RCAF’s Operation Nanook 2016 underway in Canada’s North
By Royal Canadian Air Force
Operation Nanook 2016, Canada’s annual northern sovereignty operation, began on Sunday, August 21, 2016, and will occur in three locations across the North.
By Royal Canadian Air Force
Approximately 850 military and civilian participants will take part in the operation, which this year will focus on interagency operations with federal and territorial agencies in Yukon.
The Canadian Armed Forces (CAF) has deployed land, maritime and air components as well as command, staff and support personnel. The air component from the Royal Canadian Air Force includes the following aircraft:
- CC-138 Twin Otters based in Yellowknife, Northwest Territories
- CH-146 Griffon helicopters based in Edmonton, Alberta
- CH-147F Chinook helicopters based in Petawawa, Ontario
- CP-140 Aurora maritime patrol aircraft based in Comox, British Columbia
“Canadian Armed Forces members have a reputation of being exceptionally skilled professionals because of the hard work and training they conduct year-round,” said Lieutenant-General Stephen Bowes, the commander of Canadian Joint Operations Command. “Operation Nanook focuses on an additional layer of training: working alongside federal and territorial agencies to develop a joint response to a simulated emergency. By training together and learning from one another, our members develop news skills to help them provide security and safety for Canadians.”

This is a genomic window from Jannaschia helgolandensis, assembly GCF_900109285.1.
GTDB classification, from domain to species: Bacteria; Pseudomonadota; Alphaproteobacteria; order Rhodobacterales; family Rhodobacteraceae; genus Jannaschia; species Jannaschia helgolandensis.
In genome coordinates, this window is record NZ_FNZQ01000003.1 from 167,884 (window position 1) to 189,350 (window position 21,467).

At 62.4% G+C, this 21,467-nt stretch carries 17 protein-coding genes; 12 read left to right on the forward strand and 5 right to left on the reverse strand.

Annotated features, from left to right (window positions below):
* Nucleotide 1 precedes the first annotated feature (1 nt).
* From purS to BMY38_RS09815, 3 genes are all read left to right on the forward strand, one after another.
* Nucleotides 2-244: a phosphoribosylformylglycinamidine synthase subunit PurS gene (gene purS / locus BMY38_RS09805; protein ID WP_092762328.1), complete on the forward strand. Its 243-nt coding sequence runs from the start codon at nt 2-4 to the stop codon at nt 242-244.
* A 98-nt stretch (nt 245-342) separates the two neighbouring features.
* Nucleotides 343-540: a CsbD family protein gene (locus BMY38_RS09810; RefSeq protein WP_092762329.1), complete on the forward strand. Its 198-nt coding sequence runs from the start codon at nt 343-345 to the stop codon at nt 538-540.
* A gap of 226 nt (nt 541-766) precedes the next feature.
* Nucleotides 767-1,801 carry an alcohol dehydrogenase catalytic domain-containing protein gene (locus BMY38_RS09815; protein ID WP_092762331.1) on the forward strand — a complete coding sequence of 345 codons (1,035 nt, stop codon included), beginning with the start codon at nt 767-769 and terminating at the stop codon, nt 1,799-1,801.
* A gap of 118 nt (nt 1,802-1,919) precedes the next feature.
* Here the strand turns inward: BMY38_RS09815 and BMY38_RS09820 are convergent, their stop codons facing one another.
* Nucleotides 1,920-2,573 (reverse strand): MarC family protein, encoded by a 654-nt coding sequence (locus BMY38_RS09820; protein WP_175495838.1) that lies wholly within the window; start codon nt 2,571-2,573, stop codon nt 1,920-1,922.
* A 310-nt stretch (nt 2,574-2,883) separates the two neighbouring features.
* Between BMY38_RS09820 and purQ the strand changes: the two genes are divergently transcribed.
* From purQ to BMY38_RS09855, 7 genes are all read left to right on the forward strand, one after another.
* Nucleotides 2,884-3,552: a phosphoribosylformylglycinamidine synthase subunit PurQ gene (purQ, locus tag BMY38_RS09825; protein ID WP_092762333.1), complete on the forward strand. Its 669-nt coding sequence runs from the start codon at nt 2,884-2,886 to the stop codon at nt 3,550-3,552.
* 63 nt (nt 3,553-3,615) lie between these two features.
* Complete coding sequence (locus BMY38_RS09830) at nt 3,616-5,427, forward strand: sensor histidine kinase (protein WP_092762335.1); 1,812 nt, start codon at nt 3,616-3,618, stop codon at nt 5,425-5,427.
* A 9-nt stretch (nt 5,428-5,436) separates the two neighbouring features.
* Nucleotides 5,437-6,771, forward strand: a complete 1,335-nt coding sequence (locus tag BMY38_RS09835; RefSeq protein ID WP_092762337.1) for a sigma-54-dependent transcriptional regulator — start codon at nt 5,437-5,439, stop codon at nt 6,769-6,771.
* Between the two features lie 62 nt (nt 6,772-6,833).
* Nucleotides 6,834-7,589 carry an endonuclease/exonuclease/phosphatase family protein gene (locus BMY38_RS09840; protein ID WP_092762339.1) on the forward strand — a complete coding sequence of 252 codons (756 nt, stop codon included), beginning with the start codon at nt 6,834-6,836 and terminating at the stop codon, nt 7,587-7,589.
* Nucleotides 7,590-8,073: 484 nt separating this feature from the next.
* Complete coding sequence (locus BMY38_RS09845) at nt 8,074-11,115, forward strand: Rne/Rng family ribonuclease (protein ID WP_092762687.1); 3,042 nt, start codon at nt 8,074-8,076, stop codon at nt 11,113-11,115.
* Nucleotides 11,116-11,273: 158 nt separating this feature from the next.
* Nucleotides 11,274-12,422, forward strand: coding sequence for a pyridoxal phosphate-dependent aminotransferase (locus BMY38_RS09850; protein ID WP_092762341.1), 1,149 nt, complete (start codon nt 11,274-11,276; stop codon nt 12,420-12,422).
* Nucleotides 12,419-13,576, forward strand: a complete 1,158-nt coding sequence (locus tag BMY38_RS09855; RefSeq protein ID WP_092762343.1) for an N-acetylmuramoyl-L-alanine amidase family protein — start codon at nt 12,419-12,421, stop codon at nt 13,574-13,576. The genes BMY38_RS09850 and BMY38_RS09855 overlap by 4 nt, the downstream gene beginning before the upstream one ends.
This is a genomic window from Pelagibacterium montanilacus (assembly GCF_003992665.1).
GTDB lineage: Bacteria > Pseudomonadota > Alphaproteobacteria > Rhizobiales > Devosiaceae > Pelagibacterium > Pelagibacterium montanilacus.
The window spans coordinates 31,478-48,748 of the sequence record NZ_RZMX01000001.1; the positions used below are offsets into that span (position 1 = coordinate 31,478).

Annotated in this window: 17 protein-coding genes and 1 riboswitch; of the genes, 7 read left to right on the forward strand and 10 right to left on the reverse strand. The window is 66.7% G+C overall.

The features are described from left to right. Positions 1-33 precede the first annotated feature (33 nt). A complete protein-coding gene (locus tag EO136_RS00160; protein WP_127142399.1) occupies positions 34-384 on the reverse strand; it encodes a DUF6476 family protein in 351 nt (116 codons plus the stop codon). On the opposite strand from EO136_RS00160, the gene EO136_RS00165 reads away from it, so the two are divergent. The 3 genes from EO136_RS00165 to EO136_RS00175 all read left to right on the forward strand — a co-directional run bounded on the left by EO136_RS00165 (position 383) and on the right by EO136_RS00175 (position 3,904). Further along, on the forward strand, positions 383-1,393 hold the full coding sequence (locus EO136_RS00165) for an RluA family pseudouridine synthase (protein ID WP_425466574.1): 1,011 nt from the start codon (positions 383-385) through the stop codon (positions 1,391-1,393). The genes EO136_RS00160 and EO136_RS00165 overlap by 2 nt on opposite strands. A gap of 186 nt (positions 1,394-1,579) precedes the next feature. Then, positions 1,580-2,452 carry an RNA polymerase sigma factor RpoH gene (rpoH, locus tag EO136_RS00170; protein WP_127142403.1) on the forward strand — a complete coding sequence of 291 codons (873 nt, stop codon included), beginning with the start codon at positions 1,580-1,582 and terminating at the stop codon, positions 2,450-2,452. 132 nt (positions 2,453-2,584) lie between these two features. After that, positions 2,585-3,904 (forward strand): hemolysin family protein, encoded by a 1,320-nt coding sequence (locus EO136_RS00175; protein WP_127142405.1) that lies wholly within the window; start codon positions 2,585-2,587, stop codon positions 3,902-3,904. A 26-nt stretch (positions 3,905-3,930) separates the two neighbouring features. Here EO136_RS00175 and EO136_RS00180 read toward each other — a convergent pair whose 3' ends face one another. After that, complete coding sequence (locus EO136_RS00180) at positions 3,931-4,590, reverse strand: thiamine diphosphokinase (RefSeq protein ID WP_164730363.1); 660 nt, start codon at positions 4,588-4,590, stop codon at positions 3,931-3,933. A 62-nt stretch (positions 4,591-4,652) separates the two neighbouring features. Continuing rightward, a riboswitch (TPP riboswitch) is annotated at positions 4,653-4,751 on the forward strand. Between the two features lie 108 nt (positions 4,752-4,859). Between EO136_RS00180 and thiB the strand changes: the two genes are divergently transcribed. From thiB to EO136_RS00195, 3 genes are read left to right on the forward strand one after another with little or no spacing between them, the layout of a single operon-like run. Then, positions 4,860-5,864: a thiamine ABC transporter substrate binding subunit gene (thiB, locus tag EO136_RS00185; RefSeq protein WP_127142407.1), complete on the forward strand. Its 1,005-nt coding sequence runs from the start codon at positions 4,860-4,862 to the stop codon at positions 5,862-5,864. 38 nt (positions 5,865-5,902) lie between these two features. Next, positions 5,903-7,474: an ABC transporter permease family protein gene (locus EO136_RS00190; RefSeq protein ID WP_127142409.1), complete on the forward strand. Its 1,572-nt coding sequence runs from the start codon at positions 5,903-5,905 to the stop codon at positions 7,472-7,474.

The operation comprises two scenarios. In one scenario, Canadian Armed Forces members will conduct Arctic security exercises in and around Rankin Inlet, Nunavut, from August 24 to 29 which will include patrols, search and rescue training, and simulated combat exercises. The other scenario, in the Whitehorse and Haines Junction areas of Yukon, from August 21 to September 2, 2016, will see a whole-of-government response to a simulated earthquake.
Operation Nanook enables the Canadian Armed Forces to showcase its ability to operate effectively in the North while improving relationships with northern partners that would be required to respond to a request for assistance in the event of a real emergency.
“In order to ensure the highest level of safety and security in Canada’s North, it is critical that responses to all incidents, whether natural catastrophes or protection of Canada’s sovereignty, are properly coordinated and executed,” said Brigadier-General Mike Nixon, the commander of Joint Task Force (North). “Ensuring that there is an organized, seamless ability to respond to events that could occur in the North, alongside our partner agencies and government organizations, is the key objective of Joint Task Force (North) and the Canadian Armed Forces during Operation Nanook 2016.”